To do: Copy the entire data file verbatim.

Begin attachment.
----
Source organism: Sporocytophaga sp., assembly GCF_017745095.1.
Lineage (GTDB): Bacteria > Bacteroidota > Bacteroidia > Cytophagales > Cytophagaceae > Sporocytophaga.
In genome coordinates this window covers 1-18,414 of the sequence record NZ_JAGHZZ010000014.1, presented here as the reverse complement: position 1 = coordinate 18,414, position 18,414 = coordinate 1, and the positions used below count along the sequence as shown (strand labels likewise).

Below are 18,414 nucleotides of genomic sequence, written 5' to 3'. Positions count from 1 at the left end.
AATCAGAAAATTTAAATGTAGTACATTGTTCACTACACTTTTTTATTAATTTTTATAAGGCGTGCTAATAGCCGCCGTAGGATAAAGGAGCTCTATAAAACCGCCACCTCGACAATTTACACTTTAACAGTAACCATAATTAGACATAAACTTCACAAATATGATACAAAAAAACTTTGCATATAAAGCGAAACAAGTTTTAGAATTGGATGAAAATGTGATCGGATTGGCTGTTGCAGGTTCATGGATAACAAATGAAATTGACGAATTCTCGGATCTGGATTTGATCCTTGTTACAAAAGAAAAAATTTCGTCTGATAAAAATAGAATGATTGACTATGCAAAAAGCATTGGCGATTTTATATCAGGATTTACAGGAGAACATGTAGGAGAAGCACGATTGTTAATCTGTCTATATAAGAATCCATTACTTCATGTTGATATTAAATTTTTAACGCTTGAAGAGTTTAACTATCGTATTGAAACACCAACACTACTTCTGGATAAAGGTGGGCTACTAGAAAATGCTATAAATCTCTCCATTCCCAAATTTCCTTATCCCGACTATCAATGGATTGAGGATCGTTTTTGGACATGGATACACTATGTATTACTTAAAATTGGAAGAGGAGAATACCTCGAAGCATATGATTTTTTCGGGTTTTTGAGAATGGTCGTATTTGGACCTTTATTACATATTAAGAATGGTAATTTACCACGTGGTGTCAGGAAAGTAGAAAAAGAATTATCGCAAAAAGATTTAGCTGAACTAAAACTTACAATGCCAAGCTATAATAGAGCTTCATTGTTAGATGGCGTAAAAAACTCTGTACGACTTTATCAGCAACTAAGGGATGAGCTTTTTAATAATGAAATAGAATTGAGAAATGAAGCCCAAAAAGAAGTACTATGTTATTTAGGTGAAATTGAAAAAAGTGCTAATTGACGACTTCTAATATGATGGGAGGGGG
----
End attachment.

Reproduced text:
Source organism: Sporocytophaga sp., assembly GCF_017745095.1.
Lineage (GTDB): Bacteria > Bacteroidota > Bacteroidia > Cytophagales > Cytophagaceae > Sporocytophaga.
In genome coordinates this window covers 1-18,414 of the sequence record NZ_JAGHZZ010000014.1, presented here as the reverse complement: position 1 = coordinate 18,414, position 18,414 = coordinate 1, and the positions used below count along the sequence as shown (strand labels likewise).

Below are 18,414 nucleotides of genomic sequence, written 5' to 3'. Positions count from 1 at the left end.
AATCAGAAAATTTAAATGTAGTACATTGTTCACTACACTTTTTTATTAATTTTTATAAGGCGTGCTAATAGCCGCCGTAGGATAAAGGAGCTCTATAAAACCGCCACCTCGACAATTTACACTTTAACAGTAACCATAATTAGACATAAACTTCACAAATATGATACAAAAAAACTTTGCATATAAAGCGAAACAAGTTTTAGAATTGGATGAAAATGTGATCGGATTGGCTGTTGCAGGTTCATGGATAACAAATGAAATTGACGAATTCTCGGATCTGGATTTGATCCTTGTTACAAAAGAAAAAATTTCGTCTGATAAAAATAGAATGATTGACTATGCAAAAAGCATTGGCGATTTTATATCAGGATTTACAGGAGAACATGTAGGAGAAGCACGATTGTTAATCTGTCTATATAAGAATCCATTACTTCATGTTGATATTAAATTTTTAACGCTTGAAGAGTTTAACTATCGTATTGAAACACCAACACTACTTCTGGATAAAGGTGGGCTACTAGAAAATGCTATAAATCTCTCCATTCCCAAATTTCCTTATCCCGACTATCAATGGATTGAGGATCGTTTTTGGACATGGATACACTATGTATTACTTAAAATTGGAAGAGGAGAATACCTCGAAGCATATGATTTTTTCGGGTTTTTGAGAATGGTCGTATTTGGACCTTTATTACATATTAAGAATGGTAATTTACCACGTGGTGTCAGGAAAGTAGAAAAAGAATTATCGCAAAAAGATTTAGCTGAACTAAAACTTACAATGCCAAGCTATAATAGAGCTTCATTGTTAGATGGCGTAAAAAACTCTGTACGACTTTATCAGCAACTAAGGGATGAGCTTTTTAATAATGAAATAGAATTGAGAAATGAAGCCCAAAAAGAAGTACTATGTTATTTAGGTGAAATTGAAAAAAGTGCTAATTGACGACTTCTAATATGATGGGAGGGGG